The gap between earnings by the rich and the poor is widening in almost all OECD countries — including Canada, where the top 10 per cent of Canadians earns 10 times more than the bottom 10 per cent.
The Organization for Economic Co-operation and Development says the average income of the top 10 per cent of Canadians in 2008 was $103,500 — 10 times higher than those by the bottom 10 per cent, who had an average income of $10,260. In the early 1990s, that ratio was at 8-1.
The group also found that the richest one per cent of Canadians saw their share of total income increase from 8.1 per cent in 1980 to 13.3 per cent in 2007.
Furthermore, the share owned by the richest 0.1 per cent of Canadians more than doubled, from two per cent to 5.3 per cent.
The OECD ratio comparing incomes of the rich and poor:
- Norway, Germany, Sweden and Denmark: 6-1.
- Italy, Japan, Korea, Canada and the United Kingdom: 10-1.
- Turkey, the U.S. and Israel: 14-1.
- Mexico and Chile: 27-1.
- Brazil (non-OECD): 50-1
The OECD fingered tax policies for much of the changes. Canada's top marginal tax rate dropped from 43 per cent in 1981 to 29 per cent in 2010, the OECD noted in the report.
Meanwhile, tax benefits now only offset less than 40 per cent of wage inequality in Canada, compared with more than 70 per cent before.
"The social contract is starting to unravel in many countries," OECD Secretary General Angel Gurría said. "This study dispels the assumptions that the benefits of economic growth will automatically trickle down to the disadvantaged and that greater inequality fosters greater social mobility."
"Without a comprehensive strategy for inclusive growth, inequality will continue to rise."
The OECD says a widening wealth gap is a global trend. Across all OECD nations, the average income of the richest 10 per cent in OECD nations is now nine times the average income of the poorest 10 per cent.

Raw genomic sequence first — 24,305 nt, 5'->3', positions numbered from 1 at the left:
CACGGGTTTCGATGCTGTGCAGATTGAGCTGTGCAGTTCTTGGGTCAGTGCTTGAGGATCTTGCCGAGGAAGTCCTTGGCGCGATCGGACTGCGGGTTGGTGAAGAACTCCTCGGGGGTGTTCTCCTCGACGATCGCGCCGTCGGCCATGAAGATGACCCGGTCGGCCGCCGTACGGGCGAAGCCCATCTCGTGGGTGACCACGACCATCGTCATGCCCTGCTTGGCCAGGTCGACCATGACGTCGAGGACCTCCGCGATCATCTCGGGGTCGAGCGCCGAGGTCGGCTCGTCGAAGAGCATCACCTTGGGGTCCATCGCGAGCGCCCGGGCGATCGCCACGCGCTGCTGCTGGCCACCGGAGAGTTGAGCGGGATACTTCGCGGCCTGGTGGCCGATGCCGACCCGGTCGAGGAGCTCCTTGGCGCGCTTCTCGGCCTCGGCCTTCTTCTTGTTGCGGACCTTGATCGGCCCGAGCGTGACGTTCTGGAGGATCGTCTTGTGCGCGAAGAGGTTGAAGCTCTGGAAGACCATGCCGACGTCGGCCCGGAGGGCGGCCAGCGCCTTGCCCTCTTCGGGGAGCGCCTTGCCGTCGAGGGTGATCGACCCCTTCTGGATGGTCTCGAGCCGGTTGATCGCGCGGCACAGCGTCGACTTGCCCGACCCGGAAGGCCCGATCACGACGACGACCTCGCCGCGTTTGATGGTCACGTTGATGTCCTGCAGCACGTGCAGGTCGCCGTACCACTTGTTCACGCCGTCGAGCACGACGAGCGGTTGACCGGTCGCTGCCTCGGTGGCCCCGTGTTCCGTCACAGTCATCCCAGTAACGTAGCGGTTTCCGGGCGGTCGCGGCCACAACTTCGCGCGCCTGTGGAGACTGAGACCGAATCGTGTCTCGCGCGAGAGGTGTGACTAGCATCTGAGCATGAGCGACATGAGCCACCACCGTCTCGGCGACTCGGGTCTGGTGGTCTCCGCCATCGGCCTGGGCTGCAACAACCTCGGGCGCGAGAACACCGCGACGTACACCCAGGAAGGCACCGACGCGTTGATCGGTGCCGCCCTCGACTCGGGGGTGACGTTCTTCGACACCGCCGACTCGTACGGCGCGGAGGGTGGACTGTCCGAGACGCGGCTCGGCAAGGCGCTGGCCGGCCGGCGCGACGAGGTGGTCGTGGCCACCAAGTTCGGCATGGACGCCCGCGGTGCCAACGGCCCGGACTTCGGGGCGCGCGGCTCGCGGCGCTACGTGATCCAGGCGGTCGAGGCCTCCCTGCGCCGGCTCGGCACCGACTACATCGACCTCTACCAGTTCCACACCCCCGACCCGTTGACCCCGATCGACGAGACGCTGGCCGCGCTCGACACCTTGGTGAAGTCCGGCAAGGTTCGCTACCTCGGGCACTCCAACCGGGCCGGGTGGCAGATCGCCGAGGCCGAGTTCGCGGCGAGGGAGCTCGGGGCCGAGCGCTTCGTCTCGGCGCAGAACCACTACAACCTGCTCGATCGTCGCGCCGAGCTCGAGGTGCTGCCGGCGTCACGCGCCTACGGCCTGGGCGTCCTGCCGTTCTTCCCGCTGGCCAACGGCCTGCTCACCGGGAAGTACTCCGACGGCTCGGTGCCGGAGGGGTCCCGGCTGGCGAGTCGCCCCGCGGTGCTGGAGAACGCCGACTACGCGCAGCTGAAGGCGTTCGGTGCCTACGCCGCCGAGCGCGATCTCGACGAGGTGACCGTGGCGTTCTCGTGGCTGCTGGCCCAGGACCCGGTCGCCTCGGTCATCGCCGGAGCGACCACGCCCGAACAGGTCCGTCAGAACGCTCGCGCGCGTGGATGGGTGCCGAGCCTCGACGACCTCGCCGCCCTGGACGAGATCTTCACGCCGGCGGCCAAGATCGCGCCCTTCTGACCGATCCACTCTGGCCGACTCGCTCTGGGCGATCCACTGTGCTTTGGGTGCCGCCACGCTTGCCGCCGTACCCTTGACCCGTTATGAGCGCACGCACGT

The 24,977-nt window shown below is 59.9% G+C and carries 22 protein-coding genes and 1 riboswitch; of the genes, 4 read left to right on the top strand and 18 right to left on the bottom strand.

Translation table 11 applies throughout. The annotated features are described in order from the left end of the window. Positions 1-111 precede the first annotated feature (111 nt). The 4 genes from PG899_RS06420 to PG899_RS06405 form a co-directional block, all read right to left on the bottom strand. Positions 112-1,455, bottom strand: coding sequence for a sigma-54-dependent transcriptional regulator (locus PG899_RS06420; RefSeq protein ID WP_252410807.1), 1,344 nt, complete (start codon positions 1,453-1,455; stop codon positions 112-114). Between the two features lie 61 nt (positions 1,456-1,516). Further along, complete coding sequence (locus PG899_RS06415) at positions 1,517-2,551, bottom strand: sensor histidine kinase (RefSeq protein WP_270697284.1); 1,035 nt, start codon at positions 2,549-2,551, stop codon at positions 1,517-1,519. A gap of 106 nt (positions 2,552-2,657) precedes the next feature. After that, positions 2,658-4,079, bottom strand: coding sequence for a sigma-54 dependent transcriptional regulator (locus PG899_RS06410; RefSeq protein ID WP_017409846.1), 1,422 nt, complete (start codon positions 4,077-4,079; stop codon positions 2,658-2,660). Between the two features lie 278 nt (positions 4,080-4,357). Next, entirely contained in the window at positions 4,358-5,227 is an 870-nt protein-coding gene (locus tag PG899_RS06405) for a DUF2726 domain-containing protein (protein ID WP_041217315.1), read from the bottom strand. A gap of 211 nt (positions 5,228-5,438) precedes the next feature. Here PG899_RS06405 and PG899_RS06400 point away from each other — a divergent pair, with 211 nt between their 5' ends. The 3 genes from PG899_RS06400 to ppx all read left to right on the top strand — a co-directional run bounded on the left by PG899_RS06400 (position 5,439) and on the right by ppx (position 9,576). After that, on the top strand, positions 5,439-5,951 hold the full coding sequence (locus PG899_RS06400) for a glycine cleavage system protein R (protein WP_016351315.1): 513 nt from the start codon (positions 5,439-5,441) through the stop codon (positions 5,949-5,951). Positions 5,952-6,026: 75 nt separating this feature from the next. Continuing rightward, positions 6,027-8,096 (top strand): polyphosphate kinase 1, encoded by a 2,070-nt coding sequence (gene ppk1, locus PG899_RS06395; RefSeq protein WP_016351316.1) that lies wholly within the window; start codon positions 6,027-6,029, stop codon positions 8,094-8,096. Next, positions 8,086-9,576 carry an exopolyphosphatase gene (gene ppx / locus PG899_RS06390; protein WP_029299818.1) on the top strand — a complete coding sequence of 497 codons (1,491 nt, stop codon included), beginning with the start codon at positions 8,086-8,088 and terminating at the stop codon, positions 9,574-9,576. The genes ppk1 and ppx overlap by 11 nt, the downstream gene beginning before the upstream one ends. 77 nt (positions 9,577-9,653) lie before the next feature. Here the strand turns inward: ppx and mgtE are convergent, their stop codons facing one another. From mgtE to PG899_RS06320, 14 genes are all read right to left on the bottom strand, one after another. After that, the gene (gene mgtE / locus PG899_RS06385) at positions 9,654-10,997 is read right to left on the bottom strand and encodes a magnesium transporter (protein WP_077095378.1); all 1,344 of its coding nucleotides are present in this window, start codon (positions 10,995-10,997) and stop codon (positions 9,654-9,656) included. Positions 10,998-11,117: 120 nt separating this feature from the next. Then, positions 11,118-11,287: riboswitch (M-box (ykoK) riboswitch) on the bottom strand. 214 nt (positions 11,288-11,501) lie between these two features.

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That 9-1 global ratio is the largest gap in a generation, the agency says. Even in traditionally egalitarian nations such as Germany, Denmark and Sweden, the ratio has risen from 5-1 in the 1980s to 6-1 today.
The gap is 10-1 in Italy, Japan, Korea and the United Kingdom, and higher still, at 14-1 in Israel, Turkey and the United States.
Outside Canada, the report found the main reason for the growing disparity is that high-skilled workers have seen their wages increase disproportionately because their jobs have benefited more from technological progress than the low-skilled.
"Our report clearly indicates that upskilling of the workforce is by far the most powerful instrument to counter rising income inequality," Gurría said. "The investment in people must begin in early childhood and be followed through into formal education and work."
Promoting part-time work and more flexible work hours, for example, has promoted productivity and brought more people into work, especially women and low-paid workers. But the rise in part-time and low-paid work also extended the wage gap.
The group gathers data on 34 developed nations and compares them to guide policy decisions.